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std::map< std::string , std::string > matrix_int;
typedef std::pair< std::string , std::string > lp_type;
BOOST_FOREACH( lp_type &row, matrix_int ){

}

this can not be complied: error C2440: 'initializing' : cannot convert from 'std::pair<_Ty1,_Ty2>' to 'lp_type &'

when I have ',' in element type, boost doc says I can use typedef or predefine a var; but what should I do when I want to get a reference?

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Are you going to modify row? – kennytm Jun 7 '10 at 14:29
up vote 10 down vote accepted

Your typedef is incorrect; it needs to be:

typedef std::pair< const std::string , std::string > lp_type;
                   ^ note the added const

The key element in the map pair is const-qualified.

It would be a bit cleaner to use the value_type typedef; this way you don't repeat the type information:

typedef std::map<std::string, std::string> map_t;
map_t matrix_int;
BOOST_FOREACH(map_t::value_type& row, matrix_int){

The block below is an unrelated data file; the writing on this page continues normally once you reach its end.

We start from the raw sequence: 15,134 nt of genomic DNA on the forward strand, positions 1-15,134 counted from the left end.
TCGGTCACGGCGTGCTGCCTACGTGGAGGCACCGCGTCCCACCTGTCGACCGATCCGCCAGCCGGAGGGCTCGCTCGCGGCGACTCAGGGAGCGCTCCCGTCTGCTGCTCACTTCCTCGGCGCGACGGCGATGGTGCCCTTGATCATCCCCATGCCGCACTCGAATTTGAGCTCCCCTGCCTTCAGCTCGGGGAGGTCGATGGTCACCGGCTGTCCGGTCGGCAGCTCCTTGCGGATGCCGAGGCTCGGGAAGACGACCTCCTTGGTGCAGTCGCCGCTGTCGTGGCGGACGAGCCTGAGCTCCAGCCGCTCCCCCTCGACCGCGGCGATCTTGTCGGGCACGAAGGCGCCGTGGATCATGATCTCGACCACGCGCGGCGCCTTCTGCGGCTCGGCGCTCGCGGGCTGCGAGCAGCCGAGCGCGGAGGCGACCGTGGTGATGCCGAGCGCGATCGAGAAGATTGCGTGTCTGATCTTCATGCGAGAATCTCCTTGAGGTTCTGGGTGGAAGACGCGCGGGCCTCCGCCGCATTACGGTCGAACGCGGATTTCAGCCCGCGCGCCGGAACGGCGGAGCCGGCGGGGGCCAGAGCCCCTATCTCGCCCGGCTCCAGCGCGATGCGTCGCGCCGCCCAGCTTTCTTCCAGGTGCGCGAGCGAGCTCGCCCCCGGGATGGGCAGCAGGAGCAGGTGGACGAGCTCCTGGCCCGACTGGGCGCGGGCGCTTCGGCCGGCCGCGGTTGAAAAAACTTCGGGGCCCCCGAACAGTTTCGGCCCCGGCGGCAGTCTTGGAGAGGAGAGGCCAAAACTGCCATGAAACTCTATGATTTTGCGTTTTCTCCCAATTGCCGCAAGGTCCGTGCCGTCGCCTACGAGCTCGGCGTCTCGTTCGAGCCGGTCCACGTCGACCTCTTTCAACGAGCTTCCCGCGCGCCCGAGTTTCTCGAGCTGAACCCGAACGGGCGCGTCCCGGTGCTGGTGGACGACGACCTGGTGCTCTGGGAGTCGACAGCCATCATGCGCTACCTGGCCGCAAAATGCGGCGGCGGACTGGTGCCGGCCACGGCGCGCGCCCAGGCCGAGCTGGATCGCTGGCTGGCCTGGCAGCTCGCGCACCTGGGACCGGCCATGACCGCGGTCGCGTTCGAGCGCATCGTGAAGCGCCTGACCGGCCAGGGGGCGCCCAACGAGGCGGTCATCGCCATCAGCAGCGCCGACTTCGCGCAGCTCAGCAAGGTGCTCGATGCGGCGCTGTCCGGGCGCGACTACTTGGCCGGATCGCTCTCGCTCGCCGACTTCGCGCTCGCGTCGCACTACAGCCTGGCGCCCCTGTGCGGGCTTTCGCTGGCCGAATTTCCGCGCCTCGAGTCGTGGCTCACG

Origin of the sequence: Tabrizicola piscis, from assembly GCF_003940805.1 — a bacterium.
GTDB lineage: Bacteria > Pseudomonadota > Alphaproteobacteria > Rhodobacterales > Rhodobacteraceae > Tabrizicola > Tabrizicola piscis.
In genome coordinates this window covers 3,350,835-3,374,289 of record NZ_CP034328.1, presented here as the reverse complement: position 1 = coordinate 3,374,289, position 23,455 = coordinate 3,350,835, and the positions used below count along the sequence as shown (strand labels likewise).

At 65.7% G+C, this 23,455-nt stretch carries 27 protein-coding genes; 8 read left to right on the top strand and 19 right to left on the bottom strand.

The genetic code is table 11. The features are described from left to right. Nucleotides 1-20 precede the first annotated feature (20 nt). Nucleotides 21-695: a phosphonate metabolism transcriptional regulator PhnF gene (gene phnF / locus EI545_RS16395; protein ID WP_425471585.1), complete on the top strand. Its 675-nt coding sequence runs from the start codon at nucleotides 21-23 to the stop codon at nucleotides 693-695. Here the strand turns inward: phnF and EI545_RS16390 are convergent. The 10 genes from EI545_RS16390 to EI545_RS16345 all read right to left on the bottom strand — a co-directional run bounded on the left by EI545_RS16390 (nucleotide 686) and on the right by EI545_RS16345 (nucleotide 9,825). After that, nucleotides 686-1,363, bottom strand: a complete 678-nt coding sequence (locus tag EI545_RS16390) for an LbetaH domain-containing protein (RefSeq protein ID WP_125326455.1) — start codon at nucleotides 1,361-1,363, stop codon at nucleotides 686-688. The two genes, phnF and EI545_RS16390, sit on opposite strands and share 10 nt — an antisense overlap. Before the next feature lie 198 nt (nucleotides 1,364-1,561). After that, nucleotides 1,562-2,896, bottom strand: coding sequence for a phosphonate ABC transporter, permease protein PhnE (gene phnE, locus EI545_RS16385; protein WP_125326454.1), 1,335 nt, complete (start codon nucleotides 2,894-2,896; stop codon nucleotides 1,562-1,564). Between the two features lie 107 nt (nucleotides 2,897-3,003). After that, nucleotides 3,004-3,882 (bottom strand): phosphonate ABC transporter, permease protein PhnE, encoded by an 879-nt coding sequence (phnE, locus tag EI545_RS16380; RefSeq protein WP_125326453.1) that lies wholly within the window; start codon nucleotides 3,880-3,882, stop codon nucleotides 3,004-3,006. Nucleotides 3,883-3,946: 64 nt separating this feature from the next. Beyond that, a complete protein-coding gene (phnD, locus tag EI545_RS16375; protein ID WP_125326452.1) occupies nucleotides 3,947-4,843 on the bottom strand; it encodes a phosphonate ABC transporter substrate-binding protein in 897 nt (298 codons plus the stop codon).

}
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2  
Although technically correct, I would argue that using the inner typedef value_type of the map would be better, as it does not expose this intricacy. – Matthieu M. Jun 7 '10 at 14:36
    
@Matthieu: Yeah; three people said that while I was editing to add that as a suggestion. :-P I agree wholeheartedly. – James McNellis Jun 7 '10 at 14:39

See http://stackoverflow.com/questions/2104208/is-it-possible-to-use-boostforeach-with-stdmap.

Looks like you need to do:

typedef std::map< std::string, std::string > MyMap;
BOOST_FOREACH( MyMap::value_type& row, matrix_int ) {
}
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I think James McNellis is right. I'll add the suggestion that you take advantage of the value_type typedef that std::map provides. Then your code could look like this:

typedef std::map< std::string , std::string > MyMap;
MyMap matrix_int;

BOOST_FOREACH( MyMap::value_type &row, matrix_int ){

}
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